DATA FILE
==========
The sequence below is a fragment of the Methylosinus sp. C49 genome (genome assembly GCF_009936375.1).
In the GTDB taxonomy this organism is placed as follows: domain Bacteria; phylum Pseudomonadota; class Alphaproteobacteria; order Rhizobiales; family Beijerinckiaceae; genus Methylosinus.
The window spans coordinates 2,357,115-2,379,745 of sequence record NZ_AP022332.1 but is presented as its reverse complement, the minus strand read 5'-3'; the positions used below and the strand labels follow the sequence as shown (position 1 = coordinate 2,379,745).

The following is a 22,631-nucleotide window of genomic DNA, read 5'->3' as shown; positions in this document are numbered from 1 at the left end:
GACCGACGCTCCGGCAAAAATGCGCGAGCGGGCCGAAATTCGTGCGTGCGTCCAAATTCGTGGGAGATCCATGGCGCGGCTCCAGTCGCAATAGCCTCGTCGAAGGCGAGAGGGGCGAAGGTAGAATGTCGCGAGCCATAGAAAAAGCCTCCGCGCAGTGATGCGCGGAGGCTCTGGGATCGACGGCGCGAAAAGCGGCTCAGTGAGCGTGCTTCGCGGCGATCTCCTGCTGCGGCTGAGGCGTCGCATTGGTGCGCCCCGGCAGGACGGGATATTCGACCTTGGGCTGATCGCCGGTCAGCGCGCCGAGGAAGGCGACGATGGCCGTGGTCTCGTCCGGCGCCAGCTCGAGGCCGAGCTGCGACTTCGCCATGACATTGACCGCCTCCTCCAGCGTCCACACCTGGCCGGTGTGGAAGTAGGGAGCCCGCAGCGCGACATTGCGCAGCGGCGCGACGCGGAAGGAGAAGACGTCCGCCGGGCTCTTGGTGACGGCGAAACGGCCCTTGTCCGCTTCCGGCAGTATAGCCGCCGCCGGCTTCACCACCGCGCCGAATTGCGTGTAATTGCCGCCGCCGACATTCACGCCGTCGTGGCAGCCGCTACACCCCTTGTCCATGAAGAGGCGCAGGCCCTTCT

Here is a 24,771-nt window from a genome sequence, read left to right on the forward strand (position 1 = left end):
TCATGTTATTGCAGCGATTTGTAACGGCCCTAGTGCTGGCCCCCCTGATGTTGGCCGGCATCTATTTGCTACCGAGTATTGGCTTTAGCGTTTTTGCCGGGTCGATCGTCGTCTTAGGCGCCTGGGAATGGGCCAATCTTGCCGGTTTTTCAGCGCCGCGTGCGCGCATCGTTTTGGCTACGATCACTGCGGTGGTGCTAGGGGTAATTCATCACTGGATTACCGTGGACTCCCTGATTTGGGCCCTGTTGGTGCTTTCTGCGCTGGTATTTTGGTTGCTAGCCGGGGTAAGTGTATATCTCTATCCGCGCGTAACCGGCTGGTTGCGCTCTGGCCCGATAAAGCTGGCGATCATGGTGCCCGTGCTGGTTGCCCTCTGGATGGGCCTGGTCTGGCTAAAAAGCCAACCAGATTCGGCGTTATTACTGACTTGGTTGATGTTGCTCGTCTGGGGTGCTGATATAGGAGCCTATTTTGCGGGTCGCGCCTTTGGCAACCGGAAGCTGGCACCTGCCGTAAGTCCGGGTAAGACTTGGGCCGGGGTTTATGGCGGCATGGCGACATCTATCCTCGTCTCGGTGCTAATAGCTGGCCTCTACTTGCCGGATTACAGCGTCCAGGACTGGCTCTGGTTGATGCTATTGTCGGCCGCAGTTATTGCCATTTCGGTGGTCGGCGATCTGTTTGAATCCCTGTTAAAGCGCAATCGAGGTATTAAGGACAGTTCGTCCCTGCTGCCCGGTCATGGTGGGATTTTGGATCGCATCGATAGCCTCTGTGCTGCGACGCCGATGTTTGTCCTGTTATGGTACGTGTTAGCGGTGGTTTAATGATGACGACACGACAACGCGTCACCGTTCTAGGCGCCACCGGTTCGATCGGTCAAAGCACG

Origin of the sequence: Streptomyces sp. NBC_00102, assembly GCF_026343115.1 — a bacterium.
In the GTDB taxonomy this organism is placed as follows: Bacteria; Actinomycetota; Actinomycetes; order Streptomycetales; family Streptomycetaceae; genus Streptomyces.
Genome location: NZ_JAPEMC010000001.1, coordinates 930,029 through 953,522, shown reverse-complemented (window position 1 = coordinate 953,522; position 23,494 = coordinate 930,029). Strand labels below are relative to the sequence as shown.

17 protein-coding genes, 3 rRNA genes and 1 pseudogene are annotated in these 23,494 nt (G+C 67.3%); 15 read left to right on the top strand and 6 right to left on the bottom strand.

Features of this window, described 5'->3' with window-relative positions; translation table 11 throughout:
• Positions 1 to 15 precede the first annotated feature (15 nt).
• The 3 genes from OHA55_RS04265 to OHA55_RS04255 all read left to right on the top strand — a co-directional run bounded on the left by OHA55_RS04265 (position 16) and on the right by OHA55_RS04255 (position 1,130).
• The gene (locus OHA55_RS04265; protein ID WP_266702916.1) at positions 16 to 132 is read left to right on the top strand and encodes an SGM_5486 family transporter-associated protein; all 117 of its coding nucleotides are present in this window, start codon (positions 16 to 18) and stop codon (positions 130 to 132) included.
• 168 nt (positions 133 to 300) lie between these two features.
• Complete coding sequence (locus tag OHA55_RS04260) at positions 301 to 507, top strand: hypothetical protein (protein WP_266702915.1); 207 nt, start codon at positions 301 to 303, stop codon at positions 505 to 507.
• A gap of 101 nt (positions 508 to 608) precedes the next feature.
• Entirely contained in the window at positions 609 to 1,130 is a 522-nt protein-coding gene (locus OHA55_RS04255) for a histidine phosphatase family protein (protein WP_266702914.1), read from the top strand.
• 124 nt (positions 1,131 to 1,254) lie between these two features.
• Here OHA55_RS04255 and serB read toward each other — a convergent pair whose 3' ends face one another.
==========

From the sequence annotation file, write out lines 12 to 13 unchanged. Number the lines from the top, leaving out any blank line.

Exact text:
Features of this window, described 5'->3' with window-relative positions; translation table 11 throughout:
• Positions 1 to 15 precede the first annotated feature (15 nt).